So this question stems from an article on cbc, describing how it can happen that an AirBnB host rents an apartment in a block where short term rentals are forbidden. The article states that in some cases the guest learns this too late, and is in effect told that if staff discover the fact they are an AirBnB guest, the staff will stop them from staying at the apartment, or prevent entry.

What I'm wondering is, can staff legally do this in many countries? Because any lease (or other legal agreement) that the staff would rely on, doesn't bind the guest (or sublessee?), who had not agreed to it. It's a bit like privity of contract - the usual inability to assert a term of a contract against a person who isn't a party to that contract.

(Of course there may be other grounds which can be asserted, and law is different between countries, especially land law, but still, I'm left wondering.)


Suppose for the sake of making this straightforward, we model this kind of situation with a simple and scrupulously law-abiding landlord and guests, who are each determined and have a fixed intent, but otherwise professional and cool-headed:

  • The landlord absolutely doesn't want AirBnB guests, but if one is discovered, they won't forcibly kick the guests out unless the law would back them in doing so, for fear of litigation/conflict. If they can't legally remove such guests, they would take action against the renter/apartment owner instead, later, but by then the guests will have left. Similarly they would lock the guests out or block the doorway physically, if they can, but not if this puts them at risk of lacking legal basis for doing so, or losing a legal case.

  • The guests are very well behaved, but determined and desperate to stay (they don't have anywhere else for the short duration). They don't cause any nuisance or damage except perhaps the absolute minimum to gain entry if blocked by the landlord. They persistently tell the landlord it's not their problem and to take up any complaint with the tenant/renter, and walk on by. If locked out or the way is blocked, they will take action to the maximum level that would be supported by local law for a person in their situation, and ignore the landlord's insistent directions that they have to leave or can't come back in the door. If the law doesn't clearly allow the landlord to lock them out or evict them, they would take any action that could be free of criminal consequences within the law if the landlord tried to ban them. They might push the block door open if held shut, call police to gain entry, (gently) push past the landlord in the doorway/corridor, bluntly disobey landlord instructions not to use their keys, or get a local lawyer (or even if permissible by law a locksmith with master keys).

    They might even be willing to break a window to get in, on the pragmatic basis that if it's not a crime to break into a place you have a legal right to stay, when locked out by a person who doesn't have such a right, and reason that the renter/tenant wouldn't have any recourse given they'd deceptively let the apartment and created the situation which led to it (hence safe in practice).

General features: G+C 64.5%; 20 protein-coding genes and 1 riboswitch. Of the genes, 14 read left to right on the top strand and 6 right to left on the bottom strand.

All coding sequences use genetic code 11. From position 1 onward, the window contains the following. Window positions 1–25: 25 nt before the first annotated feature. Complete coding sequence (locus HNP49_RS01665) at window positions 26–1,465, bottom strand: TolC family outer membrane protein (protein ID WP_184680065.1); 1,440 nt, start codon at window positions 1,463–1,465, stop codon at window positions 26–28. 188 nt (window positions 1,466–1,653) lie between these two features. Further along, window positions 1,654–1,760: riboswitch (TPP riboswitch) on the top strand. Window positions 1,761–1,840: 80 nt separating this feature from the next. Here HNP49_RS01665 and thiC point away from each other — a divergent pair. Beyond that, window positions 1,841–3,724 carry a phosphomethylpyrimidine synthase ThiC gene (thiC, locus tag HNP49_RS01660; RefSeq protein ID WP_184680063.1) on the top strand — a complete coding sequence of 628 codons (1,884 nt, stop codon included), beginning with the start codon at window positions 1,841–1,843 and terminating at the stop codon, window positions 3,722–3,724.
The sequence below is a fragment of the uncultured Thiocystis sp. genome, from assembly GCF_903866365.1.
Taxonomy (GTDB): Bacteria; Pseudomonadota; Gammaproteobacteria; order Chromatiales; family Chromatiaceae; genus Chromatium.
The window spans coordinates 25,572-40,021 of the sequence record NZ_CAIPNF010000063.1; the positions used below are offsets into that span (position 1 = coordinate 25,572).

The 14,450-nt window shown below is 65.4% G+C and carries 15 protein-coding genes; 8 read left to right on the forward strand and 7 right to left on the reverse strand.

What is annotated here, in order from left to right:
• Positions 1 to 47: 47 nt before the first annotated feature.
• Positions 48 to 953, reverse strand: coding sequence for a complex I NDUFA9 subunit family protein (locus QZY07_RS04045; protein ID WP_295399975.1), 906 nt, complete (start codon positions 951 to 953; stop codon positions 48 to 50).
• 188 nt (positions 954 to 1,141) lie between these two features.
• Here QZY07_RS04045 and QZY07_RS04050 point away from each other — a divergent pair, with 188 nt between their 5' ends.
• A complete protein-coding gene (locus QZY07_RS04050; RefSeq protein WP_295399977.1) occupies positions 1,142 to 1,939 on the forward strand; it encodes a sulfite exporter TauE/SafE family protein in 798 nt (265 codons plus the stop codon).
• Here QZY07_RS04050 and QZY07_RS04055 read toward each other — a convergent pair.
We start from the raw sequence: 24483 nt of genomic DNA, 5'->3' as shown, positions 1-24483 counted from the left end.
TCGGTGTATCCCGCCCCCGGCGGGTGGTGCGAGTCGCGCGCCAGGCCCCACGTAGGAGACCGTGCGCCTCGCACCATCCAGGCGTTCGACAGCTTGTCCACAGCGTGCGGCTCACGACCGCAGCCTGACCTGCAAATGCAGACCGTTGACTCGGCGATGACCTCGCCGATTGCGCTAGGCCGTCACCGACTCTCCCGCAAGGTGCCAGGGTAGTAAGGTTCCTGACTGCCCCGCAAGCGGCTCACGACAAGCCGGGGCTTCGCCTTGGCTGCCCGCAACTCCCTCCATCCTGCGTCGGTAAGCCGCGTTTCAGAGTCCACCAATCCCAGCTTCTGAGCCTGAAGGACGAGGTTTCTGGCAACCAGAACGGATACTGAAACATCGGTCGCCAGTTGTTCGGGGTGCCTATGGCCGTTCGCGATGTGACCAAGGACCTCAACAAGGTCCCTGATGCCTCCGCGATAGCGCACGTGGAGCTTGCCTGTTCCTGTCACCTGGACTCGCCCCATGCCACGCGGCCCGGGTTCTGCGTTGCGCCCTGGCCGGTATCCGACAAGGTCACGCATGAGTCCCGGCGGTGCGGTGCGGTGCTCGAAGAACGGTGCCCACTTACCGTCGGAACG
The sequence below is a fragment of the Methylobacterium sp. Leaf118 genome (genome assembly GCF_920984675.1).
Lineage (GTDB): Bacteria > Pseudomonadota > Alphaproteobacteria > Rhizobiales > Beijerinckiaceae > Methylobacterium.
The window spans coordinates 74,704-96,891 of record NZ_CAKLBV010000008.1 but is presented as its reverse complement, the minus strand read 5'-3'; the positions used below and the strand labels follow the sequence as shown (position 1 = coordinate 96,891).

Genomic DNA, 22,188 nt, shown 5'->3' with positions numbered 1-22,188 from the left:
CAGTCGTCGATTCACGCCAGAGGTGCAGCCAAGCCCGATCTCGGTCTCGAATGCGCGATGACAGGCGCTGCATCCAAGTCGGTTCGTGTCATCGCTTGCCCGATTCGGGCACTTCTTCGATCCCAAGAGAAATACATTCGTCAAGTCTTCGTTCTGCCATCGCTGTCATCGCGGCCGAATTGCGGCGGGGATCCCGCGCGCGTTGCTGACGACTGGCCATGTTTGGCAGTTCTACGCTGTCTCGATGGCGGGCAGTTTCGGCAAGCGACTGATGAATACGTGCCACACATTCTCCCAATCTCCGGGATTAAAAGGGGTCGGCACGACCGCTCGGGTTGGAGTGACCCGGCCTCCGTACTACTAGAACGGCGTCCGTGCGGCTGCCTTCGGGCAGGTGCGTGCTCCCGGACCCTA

• The police will attend if asked, but only interfere if there is an actual crime, or an actual correct basis (fear of affray etc). They are likely to support the guest if the landlord cannot show a legal right against the guest (not just the tenant) to prevent entry.

Assuming this kind of simple model for the situation, in which countries would the landlord be able to eject the guest, or prevent them reentering the block, and in which countries couldn't they?

Note - because AirBnB is international and often used for overseas stays, I'm interested in a sense of general view worldwide, rather than just US/UK.

1 Answer 1


If you are on somebody else’s property without permission you are trespassing

The guest does not have permission because the host lacked the authority to give it to them. Trespass is a crime and people who knowingly do so are subject to arrest.

The host has broken their contract with their landlord/body corporate and can be sued for damages and/or have their contract terminated.

They have also broken their contract with the guest and can be sued for damages e.g. The cost of a hotel, taxis etc.

  • 5
    But I don't think that first part is legally correct in many countries. Permission granted when it wasn't supposed to be, is still often valid. For example - if I invite a guest into my flat in the UK, and its a breach of my lease, my landlord doesn't have a right to directly evict my guest who I've invited. The principle is, its my home, and their only action is against me, the leaseholder. My guest's permission isn't conditional on mine being valid.
    – Stilez
    Commented Mar 25, 2019 at 8:24
  • 1
    @Stilez houseguests fall within the scope of quiet enjoyment. Paying guests are not in the same relationship and once they are aware that they do not have permission they become trespassers
    – Dale M
    Commented Mar 25, 2019 at 20:05
  • 1
    Your "guests" simply have no permission to be in your home whatsoever. You claimed that you could give them permission, but you can't so there is no permission to stay. The landlord can throw out anyone who has no permission to stay. Your mum who stays in town for a week has your landlord's permission (indirectly because you are most likely allowed to invite friends or family to stay for a short time), paying AirBnB guests don't.
    – gnasher729
    Commented Apr 23, 2019 at 20:32

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